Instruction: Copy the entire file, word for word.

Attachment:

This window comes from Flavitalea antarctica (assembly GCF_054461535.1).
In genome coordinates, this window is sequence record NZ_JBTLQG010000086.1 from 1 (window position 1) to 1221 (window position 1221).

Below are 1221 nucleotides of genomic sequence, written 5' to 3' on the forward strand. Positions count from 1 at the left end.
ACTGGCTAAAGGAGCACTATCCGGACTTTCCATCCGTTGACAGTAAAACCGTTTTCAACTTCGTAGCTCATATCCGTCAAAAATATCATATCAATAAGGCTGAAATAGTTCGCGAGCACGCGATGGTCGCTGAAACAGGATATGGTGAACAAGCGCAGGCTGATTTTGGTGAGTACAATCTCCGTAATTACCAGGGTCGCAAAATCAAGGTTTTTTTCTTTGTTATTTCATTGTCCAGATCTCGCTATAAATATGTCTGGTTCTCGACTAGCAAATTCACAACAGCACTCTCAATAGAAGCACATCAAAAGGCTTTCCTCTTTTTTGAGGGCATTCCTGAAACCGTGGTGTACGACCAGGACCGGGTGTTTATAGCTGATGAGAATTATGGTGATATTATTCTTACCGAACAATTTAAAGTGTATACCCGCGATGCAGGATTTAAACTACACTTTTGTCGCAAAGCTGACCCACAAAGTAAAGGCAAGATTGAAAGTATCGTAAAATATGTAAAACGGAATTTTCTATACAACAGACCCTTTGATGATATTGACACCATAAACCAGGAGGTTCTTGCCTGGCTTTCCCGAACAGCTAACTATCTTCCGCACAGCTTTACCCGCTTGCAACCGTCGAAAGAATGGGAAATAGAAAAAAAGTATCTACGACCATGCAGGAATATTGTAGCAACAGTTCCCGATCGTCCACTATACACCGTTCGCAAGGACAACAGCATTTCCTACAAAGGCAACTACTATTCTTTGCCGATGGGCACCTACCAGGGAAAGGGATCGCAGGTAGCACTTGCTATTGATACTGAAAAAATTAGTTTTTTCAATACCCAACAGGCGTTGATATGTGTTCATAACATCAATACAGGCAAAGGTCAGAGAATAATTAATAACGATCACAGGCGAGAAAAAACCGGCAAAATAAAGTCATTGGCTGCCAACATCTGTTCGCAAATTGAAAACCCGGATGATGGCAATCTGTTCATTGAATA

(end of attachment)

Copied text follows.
This window comes from Flavitalea antarctica (assembly GCF_054461535.1).
In genome coordinates, this window is sequence record NZ_JBTLQG010000086.1 from 1 (window position 1) to 1221 (window position 1221).

Below are 1221 nucleotides of genomic sequence, written 5' to 3' on the forward strand. Positions count from 1 at the left end.
ACTGGCTAAAGGAGCACTATCCGGACTTTCCATCCGTTGACAGTAAAACCGTTTTCAACTTCGTAGCTCATATCCGTCAAAAATATCATATCAATAAGGCTGAAATAGTTCGCGAGCACGCGATGGTCGCTGAAACAGGATATGGTGAACAAGCGCAGGCTGATTTTGGTGAGTACAATCTCCGTAATTACCAGGGTCGCAAAATCAAGGTTTTTTTCTTTGTTATTTCATTGTCCAGATCTCGCTATAAATATGTCTGGTTCTCGACTAGCAAATTCACAACAGCACTCTCAATAGAAGCACATCAAAAGGCTTTCCTCTTTTTTGAGGGCATTCCTGAAACCGTGGTGTACGACCAGGACCGGGTGTTTATAGCTGATGAGAATTATGGTGATATTATTCTTACCGAACAATTTAAAGTGTATACCCGCGATGCAGGATTTAAACTACACTTTTGTCGCAAAGCTGACCCACAAAGTAAAGGCAAGATTGAAAGTATCGTAAAATATGTAAAACGGAATTTTCTATACAACAGACCCTTTGATGATATTGACACCATAAACCAGGAGGTTCTTGCCTGGCTTTCCCGAACAGCTAACTATCTTCCGCACAGCTTTACCCGCTTGCAACCGTCGAAAGAATGGGAAATAGAAAAAAAGTATCTACGACCATGCAGGAATATTGTAGCAACAGTTCCCGATCGTCCACTATACACCGTTCGCAAGGACAACAGCATTTCCTACAAAGGCAACTACTATTCTTTGCCGATGGGCACCTACCAGGGAAAGGGATCGCAGGTAGCACTTGCTATTGATACTGAAAAAATTAGTTTTTTCAATACCCAACAGGCGTTGATATGTGTTCATAACATCAATACAGGCAAAGGTCAGAGAATAATTAATAACGATCACAGGCGAGAAAAAACCGGCAAAATAAAGTCATTGGCTGCCAACATCTGTTCGCAAATTGAAAACCCGGATGATGGCAATCTGTTCATTGAATA